Speaking on Pittsburgh’s 93.7 The Fan on Tuesday, Roethlisberger hinted at retirement.
“I’m going to take this offseason to evaluate, to consider all options,” Roethlisberger said. “To consider health, and family and things like that and just kind of take some time away to evaluate next season, if there’s going to be a next season. All those things. I think at this point in my career, at my age, that’s the prudent and smart thing to do every year.”
The soon-to-be-35-year-old Roethlisberger is a likely Hall of Famer who’s still arguably one of the top five quarterbacks in the NFL. But for whatever reason, he’s got an insatiable need for people to register concern about his status. Whether it be limping around the field, lamenting injuries or this, few quarterbacks in the league go through the same histrionics Roethlisberger does in order to get those, “Attaboy, Ben!” backslaps.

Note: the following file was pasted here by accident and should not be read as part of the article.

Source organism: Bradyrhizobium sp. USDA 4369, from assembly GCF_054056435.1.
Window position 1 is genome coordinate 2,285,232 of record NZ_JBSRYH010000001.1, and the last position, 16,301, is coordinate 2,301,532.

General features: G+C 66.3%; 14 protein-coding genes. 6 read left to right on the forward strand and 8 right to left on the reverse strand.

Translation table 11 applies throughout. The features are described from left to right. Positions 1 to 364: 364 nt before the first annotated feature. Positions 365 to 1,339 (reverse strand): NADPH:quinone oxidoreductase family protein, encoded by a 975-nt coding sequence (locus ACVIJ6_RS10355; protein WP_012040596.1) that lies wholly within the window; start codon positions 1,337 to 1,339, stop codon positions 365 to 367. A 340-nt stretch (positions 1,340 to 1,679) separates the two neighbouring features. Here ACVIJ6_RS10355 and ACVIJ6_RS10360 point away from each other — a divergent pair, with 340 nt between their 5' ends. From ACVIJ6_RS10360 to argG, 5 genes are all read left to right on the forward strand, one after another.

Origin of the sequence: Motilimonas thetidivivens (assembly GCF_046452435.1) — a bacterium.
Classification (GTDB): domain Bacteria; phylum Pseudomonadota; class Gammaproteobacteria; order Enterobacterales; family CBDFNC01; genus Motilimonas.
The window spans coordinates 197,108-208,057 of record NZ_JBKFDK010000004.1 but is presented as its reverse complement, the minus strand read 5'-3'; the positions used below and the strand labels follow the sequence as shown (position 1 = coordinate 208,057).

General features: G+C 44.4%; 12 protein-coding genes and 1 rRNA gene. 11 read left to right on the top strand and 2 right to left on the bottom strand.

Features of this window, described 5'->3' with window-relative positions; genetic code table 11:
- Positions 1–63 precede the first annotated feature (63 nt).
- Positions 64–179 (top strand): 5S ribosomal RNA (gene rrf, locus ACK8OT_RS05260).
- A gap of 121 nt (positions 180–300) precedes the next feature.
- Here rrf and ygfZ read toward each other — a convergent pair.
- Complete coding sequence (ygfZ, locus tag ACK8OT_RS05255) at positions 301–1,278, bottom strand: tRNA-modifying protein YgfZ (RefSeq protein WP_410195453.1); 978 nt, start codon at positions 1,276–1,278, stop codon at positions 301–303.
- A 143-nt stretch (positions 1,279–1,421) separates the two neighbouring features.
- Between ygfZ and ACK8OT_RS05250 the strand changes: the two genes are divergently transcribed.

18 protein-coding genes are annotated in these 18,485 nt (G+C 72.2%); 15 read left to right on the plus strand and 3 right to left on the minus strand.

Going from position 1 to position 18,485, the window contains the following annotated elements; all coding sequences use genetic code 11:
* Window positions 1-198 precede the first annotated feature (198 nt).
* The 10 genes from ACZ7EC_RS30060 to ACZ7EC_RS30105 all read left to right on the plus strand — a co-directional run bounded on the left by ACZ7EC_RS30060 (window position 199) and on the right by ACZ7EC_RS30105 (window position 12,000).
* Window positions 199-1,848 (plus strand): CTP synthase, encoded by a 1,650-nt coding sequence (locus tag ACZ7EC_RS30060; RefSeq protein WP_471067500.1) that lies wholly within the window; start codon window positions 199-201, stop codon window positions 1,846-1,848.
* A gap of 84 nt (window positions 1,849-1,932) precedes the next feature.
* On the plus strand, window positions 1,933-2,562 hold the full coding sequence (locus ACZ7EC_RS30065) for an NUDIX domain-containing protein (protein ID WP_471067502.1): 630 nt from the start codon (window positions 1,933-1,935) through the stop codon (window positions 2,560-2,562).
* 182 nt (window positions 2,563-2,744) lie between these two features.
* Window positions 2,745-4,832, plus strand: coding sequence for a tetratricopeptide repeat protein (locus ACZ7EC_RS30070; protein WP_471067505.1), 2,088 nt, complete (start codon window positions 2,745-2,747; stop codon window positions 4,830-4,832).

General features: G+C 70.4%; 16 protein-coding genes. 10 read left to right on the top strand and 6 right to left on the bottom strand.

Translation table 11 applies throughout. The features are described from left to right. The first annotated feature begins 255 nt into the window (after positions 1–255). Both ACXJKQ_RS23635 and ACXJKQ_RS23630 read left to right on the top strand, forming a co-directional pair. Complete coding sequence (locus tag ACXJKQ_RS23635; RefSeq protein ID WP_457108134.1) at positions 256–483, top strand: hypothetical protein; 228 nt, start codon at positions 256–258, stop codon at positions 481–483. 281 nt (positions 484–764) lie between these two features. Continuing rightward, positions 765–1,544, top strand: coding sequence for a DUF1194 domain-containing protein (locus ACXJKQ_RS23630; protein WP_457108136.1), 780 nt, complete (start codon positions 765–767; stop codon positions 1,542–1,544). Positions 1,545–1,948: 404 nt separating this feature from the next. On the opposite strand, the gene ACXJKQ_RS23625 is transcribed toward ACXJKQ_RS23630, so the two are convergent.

I remember being at Steelers training camp in 2009 in Latrobe, Pennsylvania, and having veteran Steelers writers roll their eyes as Roethlisberger started hopping around like he was on hot coals after a throw. The quarterback having an owie act was a daily tradition.
Roethlisberger’s also got a passive aggressive side in which he’ll deftly twist the knife on coaches and teammates but leave himself enough room for plausible deniability.
In addition to openly wondering if his young teammates took the AFC Championship Game seriously enough, Roethlisberger gave the “just running the plays as I’m told” answer when asked about the Steelers resistance to running a quarterback sneak when they were at the Patriots goal line before halftime. Roethlisberger could have taken offensive coordinator Todd Haley off the hook there – he’s lobbied for Haley to get a head coaching shot after the two had a bad relationship when Haley arrived. But he opted not to.
Similarly, earlier this year, Roethlisberger’s critiques of the way head coach Mike Tomlin was running the team were aired.
So, this could be part of a Roethlisberger power play aimed at the Steelers bowing to his wishes.